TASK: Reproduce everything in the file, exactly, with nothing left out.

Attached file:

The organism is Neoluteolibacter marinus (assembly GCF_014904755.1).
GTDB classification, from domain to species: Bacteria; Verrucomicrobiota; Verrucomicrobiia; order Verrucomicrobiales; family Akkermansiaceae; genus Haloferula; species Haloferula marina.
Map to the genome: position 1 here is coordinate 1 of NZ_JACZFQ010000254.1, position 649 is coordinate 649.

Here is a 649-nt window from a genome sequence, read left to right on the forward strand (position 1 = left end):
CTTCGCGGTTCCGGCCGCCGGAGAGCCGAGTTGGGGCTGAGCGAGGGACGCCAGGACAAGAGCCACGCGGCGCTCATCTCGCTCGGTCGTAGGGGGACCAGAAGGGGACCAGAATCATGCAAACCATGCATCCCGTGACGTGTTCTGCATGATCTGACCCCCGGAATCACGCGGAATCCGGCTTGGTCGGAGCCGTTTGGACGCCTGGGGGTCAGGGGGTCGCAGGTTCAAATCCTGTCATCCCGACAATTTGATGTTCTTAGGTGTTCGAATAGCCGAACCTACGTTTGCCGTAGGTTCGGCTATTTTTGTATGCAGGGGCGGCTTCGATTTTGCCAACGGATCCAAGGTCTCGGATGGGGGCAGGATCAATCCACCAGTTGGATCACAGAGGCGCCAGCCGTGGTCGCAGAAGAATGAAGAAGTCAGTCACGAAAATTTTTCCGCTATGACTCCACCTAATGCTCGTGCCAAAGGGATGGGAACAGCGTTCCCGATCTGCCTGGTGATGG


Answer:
The organism is Neoluteolibacter marinus (assembly GCF_014904755.1).
GTDB classification, from domain to species: Bacteria; Verrucomicrobiota; Verrucomicrobiia; order Verrucomicrobiales; family Akkermansiaceae; genus Haloferula; species Haloferula marina.
Map to the genome: position 1 here is coordinate 1 of NZ_JACZFQ010000254.1, position 649 is coordinate 649.

Here is a 649-nt window from a genome sequence, read left to right on the forward strand (position 1 = left end):
CTTCGCGGTTCCGGCCGCCGGAGAGCCGAGTTGGGGCTGAGCGAGGGACGCCAGGACAAGAGCCACGCGGCGCTCATCTCGCTCGGTCGTAGGGGGACCAGAAGGGGACCAGAATCATGCAAACCATGCATCCCGTGACGTGTTCTGCATGATCTGACCCCCGGAATCACGCGGAATCCGGCTTGGTCGGAGCCGTTTGGACGCCTGGGGGTCAGGGGGTCGCAGGTTCAAATCCTGTCATCCCGACAATTTGATGTTCTTAGGTGTTCGAATAGCCGAACCTACGTTTGCCGTAGGTTCGGCTATTTTTGTATGCAGGGGCGGCTTCGATTTTGCCAACGGATCCAAGGTCTCGGATGGGGGCAGGATCAATCCACCAGTTGGATCACAGAGGCGCCAGCCGTGGTCGCAGAAGAATGAAGAAGTCAGTCACGAAAATTTTTCCGCTATGACTCCACCTAATGCTCGTGCCAAAGGGATGGGAACAGCGTTCCCGATCTGCCTGGTGATGG